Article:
It’s difficult for an uniformed outsider to tell how much the current farmworker action (officially suspended for now) is affecting wine producers. Reporters do not always distinguish between table grape-farmers and wine-grape farmers.
But of course, conditions among both sets of workers are pretty similar, and bear thinking about by all wine-drinkers. Calls for boycotts of Cape wine are pure opportunism, of course (and there has been only one of them, by the Eastern Cape ANC, as far as I know) – if we were to boycott all the industries in South Africa with badly-paid workers, we’d all go more or less hungry, thirsty and naked.
Attempts to portray the strikes as somehow “political” rather than “genuine” are nonsense. Firstly, because all social conditions, including wages, are inherently political. Secondly, it is insulting to these farmworkers to suggest that they are all somehow being “manipulated” – especially when one considers what they are striking against. It’s back to the old days when the apartheid government thought that all action by essentially happy black people was because of “agitators”.
Winedrinkers who think that a worker needs to be “agitated” because of their wages, should perhaps ponder the price of the last bottle of wine they bought, and see how close it is to the minimum daily wage on which farmworkers in these parts are meant to bring up a family – around R70. A living wage?
The Human Rights Watch Report of a few years back was greeted with anger by most of “the industry”. Nonetheless, sections of the wine industry endorsed the initiative of WIETA (the Wine and Agricultural Industry Ethical Trade Association) to encourage compliance with basic national laws and basic international norms (that is, the norms of capitalist society) regarding treatment of farmworkers. Which is certainly better than nothing, especially in its tacit admission that something needs to be done.
I have previously pointed out the fact that the WIETA demands – hard as it seems for most producers to meet them – are extremely modest. The current protest over the legal minimum wage (all that WIETA demands in this respect) is a further illustration of that fact.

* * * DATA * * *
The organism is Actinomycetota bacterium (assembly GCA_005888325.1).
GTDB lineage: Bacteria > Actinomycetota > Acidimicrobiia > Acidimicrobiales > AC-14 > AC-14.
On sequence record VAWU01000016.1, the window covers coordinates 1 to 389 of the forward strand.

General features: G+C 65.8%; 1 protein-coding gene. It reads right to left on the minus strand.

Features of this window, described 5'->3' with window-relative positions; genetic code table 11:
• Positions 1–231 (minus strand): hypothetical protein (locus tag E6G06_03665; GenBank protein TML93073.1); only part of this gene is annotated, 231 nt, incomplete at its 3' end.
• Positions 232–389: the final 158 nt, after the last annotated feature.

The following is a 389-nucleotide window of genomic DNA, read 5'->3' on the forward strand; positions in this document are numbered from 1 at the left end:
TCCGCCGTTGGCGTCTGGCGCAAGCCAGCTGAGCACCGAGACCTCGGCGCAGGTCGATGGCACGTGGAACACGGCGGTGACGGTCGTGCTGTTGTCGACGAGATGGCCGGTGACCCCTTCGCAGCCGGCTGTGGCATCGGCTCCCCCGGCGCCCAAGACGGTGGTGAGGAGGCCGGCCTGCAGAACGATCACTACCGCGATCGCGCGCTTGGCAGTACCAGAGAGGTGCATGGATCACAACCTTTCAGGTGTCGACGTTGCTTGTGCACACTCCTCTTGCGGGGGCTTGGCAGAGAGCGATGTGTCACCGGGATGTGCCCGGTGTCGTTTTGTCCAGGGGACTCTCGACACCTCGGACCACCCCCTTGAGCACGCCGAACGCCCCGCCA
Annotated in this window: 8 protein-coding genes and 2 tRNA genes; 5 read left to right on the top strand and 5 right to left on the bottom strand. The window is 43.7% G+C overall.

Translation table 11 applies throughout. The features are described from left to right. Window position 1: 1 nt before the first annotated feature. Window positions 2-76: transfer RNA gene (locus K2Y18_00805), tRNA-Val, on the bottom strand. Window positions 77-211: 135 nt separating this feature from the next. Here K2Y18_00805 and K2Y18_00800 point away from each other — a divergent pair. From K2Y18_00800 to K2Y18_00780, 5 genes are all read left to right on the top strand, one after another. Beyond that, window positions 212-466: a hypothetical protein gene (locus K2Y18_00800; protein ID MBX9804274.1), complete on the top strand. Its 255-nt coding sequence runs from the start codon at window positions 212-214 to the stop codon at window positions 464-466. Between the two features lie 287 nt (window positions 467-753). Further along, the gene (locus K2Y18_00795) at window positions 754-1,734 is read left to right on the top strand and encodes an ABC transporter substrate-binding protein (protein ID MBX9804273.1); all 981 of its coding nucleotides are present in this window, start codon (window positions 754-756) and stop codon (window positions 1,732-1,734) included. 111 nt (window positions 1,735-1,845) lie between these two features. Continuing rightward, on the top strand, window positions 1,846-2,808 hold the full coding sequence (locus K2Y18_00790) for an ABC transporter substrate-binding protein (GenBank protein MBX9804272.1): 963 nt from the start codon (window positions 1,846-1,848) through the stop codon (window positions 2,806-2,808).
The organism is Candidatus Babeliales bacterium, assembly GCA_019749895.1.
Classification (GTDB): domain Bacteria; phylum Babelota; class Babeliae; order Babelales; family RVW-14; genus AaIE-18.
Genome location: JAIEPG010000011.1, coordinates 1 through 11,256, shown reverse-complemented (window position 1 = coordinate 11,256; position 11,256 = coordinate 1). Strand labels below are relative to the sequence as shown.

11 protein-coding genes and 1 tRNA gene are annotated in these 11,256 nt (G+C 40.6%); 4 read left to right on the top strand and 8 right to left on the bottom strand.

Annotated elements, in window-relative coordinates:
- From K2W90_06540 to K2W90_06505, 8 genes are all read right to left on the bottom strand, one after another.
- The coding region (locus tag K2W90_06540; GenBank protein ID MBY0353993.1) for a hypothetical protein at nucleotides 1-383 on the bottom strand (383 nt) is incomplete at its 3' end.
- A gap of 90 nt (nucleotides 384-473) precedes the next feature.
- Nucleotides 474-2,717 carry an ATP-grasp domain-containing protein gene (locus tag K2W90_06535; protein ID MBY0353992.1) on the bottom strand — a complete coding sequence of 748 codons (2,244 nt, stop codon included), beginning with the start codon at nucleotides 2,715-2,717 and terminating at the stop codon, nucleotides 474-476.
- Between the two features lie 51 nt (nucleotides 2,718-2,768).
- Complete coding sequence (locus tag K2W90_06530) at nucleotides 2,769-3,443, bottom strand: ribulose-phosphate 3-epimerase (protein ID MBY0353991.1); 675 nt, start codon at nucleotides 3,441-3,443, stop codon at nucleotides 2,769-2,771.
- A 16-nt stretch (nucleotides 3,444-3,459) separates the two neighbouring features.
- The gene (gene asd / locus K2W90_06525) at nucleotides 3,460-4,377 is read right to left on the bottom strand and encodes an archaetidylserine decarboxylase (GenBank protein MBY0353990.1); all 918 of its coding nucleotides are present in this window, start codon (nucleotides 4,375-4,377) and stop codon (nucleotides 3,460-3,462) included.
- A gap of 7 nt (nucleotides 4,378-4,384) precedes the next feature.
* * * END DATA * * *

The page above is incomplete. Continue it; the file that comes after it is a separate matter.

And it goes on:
Many wineries pay much more than the minimum wage, of course (for example, I was talking to Gottfired Mocke of Chamonix about this issue last week, and learnt how far above the minimum requirement their pay policy is). Equally true is the fact that a large number of grape farmers and wineries are suffering greatly in the current economic situation. It’s not just farm labourers who are facing hard times – there are a few winemakers who are not getting paid at present. Rumours are rife about the number of wineries facing bankruptcy – and if the banks were willing to be stuck with ownership of a whole lot of winefarms and therefore drive the value down even more, well there certainly would be a lot more forced sales and insolvencies than we are seeing.
It’s not a great time to be a grape-farmer, on the whole (though more than a few are thriving), but it’s continuing to be a worse time to be an agricultural worker. To deny that last point, as so many seem to be doing by their obfuscatory talk about “politics”, is simply to make matters worse.
There’s an interesting analysis of the situation by Carol Paton in today’s Business Day entitled “Neither ANC nor DA seems popular with farm workers, who just want a better deal”, which I’d recommend. The paper is hardly a friend of the working class, but this is a more thoughtful, honest grappling with some of the issues than some of the analysis doing the rounds.